President Biden signaled at a private meeting on Wednesday that he would be open to significant revisions on the size of his infrastructure package and how it would be paid for in order win Republican backing, outlining a plan for about $1 trillion in new spending financed through tax changes that do not appear to raise the top corporate rate.
While Biden has not abandoned his support for the tax increase generally, believing profitable companies must pay their fair share, the moves still mark a potential new concession in stalled talks over funding to improve the country’s roads, bridges, pipes and ports.
At issue is the component of Biden’s original infrastructure plan that would raise the corporate tax rate from 21 percent to 28 percent, unwinding the tax cuts the GOP adopted in 2017. Republicans have described this change as a political nonstarter as they seek to protect one of their accomplishments under former president Donald Trump.
Summer will be crucial for Biden’s legislative agenda. Here’s why.
President Biden and Congress have a narrow window this summer to pass legislation on infrastructure and other issues before a potential debt limit standoff. (Blair Guild/The Washington Post)
In his meeting with the GOP’s top negotiator, Sen. Shelley Moore Capito (R-W.Va.), Biden raised the possibility he could take the proposed increase off the table in an attempt to broker a compromise, according to a person familiar with the talks who requested anonymity to describe them. The president still intends to seek the tax increase, the source said, meaning the White House could pursue the policy outside of infrastructure talks — or in the case that bipartisan negotiations ultimately collapse.
In its place, Biden emphasized a different part of his proposal, which would amount to a new, minimum corporate tax of 15 percent. This change would seek to take aim at dozens of profitable U.S. corporations that pay little to nothing to the federal government annually, the source said. The White House also proposed stepping up enforcement on corporations and wealthy earners who rely on loopholes to lessen their tax burdens, according to the person familiar with the talks.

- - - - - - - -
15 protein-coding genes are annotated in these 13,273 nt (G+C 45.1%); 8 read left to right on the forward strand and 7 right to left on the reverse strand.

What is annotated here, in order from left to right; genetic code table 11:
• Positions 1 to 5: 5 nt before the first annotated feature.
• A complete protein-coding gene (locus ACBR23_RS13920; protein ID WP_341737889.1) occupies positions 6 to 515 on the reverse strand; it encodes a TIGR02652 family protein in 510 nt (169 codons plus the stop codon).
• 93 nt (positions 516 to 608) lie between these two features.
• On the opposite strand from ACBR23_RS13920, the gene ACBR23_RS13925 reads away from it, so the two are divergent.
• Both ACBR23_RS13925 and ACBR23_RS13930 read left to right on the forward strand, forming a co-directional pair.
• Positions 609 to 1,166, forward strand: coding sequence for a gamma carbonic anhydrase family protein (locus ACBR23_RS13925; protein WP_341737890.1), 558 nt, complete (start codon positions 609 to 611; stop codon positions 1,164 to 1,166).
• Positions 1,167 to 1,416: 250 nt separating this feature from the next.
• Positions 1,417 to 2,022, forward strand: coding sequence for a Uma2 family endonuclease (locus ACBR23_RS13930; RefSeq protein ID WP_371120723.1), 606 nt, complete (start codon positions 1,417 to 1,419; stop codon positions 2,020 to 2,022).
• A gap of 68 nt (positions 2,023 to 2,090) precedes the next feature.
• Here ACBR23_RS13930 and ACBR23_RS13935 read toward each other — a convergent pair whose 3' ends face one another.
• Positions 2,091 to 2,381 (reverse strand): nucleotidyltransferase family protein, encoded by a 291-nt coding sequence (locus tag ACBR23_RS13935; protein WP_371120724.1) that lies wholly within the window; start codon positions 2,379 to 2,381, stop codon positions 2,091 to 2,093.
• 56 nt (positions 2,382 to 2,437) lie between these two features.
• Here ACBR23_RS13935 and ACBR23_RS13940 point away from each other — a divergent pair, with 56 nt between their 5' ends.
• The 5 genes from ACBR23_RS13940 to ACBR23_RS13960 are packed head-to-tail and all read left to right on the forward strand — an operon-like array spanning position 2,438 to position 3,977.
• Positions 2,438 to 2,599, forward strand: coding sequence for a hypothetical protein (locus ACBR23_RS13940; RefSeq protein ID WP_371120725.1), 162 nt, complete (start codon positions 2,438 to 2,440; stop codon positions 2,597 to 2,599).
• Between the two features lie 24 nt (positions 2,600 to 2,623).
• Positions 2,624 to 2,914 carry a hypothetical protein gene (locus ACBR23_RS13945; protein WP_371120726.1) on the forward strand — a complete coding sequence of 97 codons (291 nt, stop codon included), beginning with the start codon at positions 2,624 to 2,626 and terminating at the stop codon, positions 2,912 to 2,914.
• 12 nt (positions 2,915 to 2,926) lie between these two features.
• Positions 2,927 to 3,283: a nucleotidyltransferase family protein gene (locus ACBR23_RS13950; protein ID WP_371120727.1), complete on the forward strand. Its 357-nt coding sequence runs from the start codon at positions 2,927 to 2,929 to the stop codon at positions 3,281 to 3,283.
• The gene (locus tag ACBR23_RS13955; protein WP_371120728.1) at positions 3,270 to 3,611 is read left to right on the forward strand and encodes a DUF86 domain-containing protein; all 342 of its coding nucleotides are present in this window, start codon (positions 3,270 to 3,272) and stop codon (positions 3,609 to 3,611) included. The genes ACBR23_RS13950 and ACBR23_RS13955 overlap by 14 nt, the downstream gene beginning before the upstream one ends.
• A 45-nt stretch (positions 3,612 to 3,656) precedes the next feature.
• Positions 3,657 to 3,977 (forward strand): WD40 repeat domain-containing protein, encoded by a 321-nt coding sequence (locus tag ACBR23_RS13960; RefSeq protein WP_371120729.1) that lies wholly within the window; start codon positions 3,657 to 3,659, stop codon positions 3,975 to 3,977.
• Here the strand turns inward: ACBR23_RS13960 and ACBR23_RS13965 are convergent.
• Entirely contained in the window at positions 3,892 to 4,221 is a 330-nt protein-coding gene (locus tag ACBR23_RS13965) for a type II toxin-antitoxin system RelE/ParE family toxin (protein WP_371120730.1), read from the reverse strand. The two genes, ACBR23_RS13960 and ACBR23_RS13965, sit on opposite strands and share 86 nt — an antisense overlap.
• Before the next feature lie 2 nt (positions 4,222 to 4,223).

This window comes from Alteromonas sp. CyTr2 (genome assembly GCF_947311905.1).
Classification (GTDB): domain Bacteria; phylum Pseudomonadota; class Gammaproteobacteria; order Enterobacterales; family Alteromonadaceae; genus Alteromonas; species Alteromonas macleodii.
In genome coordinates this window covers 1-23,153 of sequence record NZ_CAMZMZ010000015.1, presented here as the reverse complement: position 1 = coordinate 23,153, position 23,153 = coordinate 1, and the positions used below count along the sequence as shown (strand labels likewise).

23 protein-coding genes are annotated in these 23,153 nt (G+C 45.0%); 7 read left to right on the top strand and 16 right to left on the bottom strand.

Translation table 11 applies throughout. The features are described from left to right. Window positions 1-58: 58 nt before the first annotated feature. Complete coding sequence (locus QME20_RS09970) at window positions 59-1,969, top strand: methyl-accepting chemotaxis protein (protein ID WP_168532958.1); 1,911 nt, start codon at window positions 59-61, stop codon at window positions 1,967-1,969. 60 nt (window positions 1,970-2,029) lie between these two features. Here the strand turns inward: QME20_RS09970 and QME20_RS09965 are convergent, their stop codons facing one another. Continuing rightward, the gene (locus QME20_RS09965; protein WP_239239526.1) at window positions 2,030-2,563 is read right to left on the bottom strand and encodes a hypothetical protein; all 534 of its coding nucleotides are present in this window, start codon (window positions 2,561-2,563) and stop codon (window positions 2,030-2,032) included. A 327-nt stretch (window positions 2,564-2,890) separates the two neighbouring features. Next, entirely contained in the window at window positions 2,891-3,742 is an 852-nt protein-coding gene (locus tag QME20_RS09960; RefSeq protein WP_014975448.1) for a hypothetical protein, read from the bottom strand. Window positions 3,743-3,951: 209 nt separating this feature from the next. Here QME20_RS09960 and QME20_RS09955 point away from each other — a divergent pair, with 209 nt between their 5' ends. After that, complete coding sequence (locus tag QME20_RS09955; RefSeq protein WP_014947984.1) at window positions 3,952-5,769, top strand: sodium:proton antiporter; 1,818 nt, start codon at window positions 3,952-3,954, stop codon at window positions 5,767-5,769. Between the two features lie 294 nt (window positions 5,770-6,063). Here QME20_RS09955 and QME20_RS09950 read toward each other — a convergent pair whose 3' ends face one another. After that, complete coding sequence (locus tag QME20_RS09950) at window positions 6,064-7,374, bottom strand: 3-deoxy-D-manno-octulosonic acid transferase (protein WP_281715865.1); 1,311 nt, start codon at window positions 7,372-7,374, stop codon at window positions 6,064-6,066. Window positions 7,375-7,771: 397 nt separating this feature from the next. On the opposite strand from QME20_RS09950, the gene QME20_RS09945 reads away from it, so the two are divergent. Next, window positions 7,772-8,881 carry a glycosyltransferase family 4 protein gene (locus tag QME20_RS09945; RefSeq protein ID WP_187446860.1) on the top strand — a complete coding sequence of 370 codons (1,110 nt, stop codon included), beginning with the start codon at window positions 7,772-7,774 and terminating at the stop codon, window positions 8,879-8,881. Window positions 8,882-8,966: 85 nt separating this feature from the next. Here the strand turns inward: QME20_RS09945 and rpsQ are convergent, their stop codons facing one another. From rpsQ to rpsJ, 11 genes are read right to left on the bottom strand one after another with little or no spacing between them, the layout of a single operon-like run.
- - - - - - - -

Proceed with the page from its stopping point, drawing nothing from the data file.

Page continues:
Biden’s emphasis on these elements of his tax plan Wednesday marked an attempt by the White House to thread a delicate political needle. It aimed to preserve the president’s 2023 campaign pledge not to raise taxes on Americans making under $400,000 a year, while steering clear of the “red line” set down by Republicans who see the 2017 tax cuts as their crowning economic achievement.
Biden long has decried the fact that some of the country’s most profitable enterprises pay nothing in taxes. He stressed during his first-ever address to Congress last month that it is time to close “tax loopholes,” urging lawmakers to “reform corporate taxes so they pay their fair share and help pay for the public investments their businesses will benefit from as well.”
Asked Thursday about the president’s position, White House press secretary Jen Psaki said Biden has “absolutely not” wavered in his belief that Congress should raise the corporate rate, adding it is a critical way to “pay for a range of the bold proposals that he has put forward.”
“But he also took a look at these proposals, and the all of the tax proposals that he has put forward over time, to find a way where there should be pay-fors that based on their bottom lines, many of the Republican negotiators should be able to agree to,” Psaki said.
Even with the new concession on taxes, though, the White House’s roughly $1 trillion plan still amounts to four times as much as Republicans have been willing to spend to improve the country’s roads, bridges, pipes, ports and Internet connections. Entering the meeting, GOP leaders had endorsed roughly $257 billion in new spending, while maintaining an unwavering opposition to any tax hikes to finance infrastructure reform.
Instead, GOP leaders have called on the White House to repurpose unspent coronavirus relief aid now that the pandemic is improving. The White House has expressed only a limited appetite for reprogramming existing stimulus dollars, perhaps around $70 to 75 billion, the source said.